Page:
Must a health care provider or other covered entity obtain permission from a patient prior to notifying public health authorities of the occurrence of a reportable disease?
No. All States have laws that require providers to report cases of specific diseases to public health officials. The HIPAA Privacy Rule permits disclosures that are required by law. Furthermore, disclosures to public health authorities that are authorized by law to collect or receive information for public health purposes are also permissible under the Privacy Rule. In order to do their job of protecting the health of the public, it is frequently necessary for public health officials to obtain information about the persons affected by a disease. In some cases they may need to contact those affected in order to determine the cause of the disease to allow for actions to prevent further illness.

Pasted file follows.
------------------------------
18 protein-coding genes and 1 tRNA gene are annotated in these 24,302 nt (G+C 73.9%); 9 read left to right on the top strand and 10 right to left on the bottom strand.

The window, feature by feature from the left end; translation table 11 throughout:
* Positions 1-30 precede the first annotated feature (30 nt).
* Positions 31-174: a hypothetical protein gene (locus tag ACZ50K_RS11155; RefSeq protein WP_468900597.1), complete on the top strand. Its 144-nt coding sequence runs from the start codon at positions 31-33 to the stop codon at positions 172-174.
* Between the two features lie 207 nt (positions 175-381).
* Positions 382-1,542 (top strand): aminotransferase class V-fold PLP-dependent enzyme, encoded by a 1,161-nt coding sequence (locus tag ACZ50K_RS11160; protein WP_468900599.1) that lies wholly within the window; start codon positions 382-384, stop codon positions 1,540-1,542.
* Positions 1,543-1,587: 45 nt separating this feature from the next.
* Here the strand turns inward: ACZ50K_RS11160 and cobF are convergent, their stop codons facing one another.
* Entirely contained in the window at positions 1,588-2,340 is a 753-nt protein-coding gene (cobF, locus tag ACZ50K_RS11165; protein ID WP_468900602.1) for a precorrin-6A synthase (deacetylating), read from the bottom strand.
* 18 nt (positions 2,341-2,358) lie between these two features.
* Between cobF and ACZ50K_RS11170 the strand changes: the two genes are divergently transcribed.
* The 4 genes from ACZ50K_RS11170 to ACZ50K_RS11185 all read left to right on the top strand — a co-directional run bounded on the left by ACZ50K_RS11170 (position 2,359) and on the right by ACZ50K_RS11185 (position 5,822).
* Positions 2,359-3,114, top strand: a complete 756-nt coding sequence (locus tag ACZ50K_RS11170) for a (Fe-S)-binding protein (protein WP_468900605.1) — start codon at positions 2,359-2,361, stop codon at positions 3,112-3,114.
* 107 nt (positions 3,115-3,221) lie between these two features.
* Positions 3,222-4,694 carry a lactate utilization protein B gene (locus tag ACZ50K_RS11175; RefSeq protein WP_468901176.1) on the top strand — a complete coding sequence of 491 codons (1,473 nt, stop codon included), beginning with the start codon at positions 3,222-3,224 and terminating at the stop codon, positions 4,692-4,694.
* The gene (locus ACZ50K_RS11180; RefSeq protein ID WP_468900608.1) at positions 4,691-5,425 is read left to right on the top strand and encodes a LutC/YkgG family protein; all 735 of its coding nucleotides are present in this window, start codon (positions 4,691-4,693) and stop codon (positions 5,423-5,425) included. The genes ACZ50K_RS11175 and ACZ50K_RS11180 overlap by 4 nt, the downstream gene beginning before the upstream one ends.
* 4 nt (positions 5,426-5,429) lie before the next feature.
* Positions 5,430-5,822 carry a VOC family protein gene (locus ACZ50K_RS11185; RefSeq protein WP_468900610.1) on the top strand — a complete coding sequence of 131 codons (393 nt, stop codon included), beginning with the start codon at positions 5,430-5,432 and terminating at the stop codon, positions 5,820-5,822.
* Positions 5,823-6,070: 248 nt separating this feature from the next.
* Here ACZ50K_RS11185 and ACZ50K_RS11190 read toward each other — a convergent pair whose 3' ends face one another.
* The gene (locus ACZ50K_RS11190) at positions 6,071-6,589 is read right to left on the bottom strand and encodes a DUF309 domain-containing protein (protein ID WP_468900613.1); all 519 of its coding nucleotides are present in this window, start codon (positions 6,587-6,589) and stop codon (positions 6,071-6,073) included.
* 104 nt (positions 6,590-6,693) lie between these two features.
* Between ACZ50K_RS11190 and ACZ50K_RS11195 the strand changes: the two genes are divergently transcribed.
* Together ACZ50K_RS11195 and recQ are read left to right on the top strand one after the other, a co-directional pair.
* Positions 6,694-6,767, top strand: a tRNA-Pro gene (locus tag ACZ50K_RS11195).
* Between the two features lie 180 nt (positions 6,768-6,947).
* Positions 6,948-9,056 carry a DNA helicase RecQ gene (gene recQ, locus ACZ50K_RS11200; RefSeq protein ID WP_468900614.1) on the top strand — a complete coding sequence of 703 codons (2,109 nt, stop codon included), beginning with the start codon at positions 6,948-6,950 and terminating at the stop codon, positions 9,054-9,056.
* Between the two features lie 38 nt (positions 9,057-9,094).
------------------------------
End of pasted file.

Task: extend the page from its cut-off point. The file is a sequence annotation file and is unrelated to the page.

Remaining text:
The Privacy Rule continues to allow for the existing practice of sharing protected health information with public health authorities that are authorized by law to collect or receive such information to aid them in their mission of protecting the health of the public. Examples of such activities include those directed at the reporting of disease or injury, reporting deaths and births, investigating the occurrence and cause of injury and disease, and monitoring adverse outcomes related to food (including dietary supplements), drugs, biological products, and medical devices.
See the fact sheet
about the public health provision for more information.
Date Created: 12/20/2002
Last Updated: 03/14/2006